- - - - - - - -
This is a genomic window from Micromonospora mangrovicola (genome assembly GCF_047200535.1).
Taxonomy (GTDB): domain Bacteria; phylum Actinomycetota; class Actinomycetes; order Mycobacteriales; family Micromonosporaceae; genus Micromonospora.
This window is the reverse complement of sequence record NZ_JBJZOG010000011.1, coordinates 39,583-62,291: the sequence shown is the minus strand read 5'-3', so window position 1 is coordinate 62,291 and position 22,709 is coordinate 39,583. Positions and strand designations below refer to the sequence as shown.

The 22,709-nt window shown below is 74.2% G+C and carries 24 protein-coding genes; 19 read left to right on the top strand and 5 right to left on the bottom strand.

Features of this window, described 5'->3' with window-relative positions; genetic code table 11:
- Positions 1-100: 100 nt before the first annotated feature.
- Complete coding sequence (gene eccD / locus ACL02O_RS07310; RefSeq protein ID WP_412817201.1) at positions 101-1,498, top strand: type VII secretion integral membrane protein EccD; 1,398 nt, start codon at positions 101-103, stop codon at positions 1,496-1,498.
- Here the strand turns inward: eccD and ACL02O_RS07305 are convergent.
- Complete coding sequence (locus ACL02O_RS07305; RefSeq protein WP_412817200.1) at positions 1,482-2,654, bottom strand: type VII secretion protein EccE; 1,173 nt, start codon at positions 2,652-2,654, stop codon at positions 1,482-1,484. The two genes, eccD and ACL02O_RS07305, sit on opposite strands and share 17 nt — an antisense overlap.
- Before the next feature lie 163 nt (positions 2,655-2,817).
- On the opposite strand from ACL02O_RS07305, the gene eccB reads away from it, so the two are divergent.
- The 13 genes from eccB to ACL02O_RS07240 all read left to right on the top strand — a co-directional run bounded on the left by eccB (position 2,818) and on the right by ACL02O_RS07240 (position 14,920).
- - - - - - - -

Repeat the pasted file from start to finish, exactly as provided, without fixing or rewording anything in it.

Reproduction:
This is a genomic window from Micromonospora mangrovicola (genome assembly GCF_047200535.1).
Taxonomy (GTDB): domain Bacteria; phylum Actinomycetota; class Actinomycetes; order Mycobacteriales; family Micromonosporaceae; genus Micromonospora.
This window is the reverse complement of sequence record NZ_JBJZOG010000011.1, coordinates 39,583-62,291: the sequence shown is the minus strand read 5'-3', so window position 1 is coordinate 62,291 and position 22,709 is coordinate 39,583. Positions and strand designations below refer to the sequence as shown.

The 22,709-nt window shown below is 74.2% G+C and carries 24 protein-coding genes; 19 read left to right on the top strand and 5 right to left on the bottom strand.

Features of this window, described 5'->3' with window-relative positions; genetic code table 11:
- Positions 1-100: 100 nt before the first annotated feature.
- Complete coding sequence (gene eccD / locus ACL02O_RS07310; RefSeq protein ID WP_412817201.1) at positions 101-1,498, top strand: type VII secretion integral membrane protein EccD; 1,398 nt, start codon at positions 101-103, stop codon at positions 1,496-1,498.
- Here the strand turns inward: eccD and ACL02O_RS07305 are convergent.
- Complete coding sequence (locus ACL02O_RS07305; RefSeq protein WP_412817200.1) at positions 1,482-2,654, bottom strand: type VII secretion protein EccE; 1,173 nt, start codon at positions 2,652-2,654, stop codon at positions 1,482-1,484. The two genes, eccD and ACL02O_RS07305, sit on opposite strands and share 17 nt — an antisense overlap.
- Before the next feature lie 163 nt (positions 2,655-2,817).
- On the opposite strand from ACL02O_RS07305, the gene eccB reads away from it, so the two are divergent.
- The 13 genes from eccB to ACL02O_RS07240 all read left to right on the top strand — a co-directional run bounded on the left by eccB (position 2,818) and on the right by ACL02O_RS07240 (position 14,920).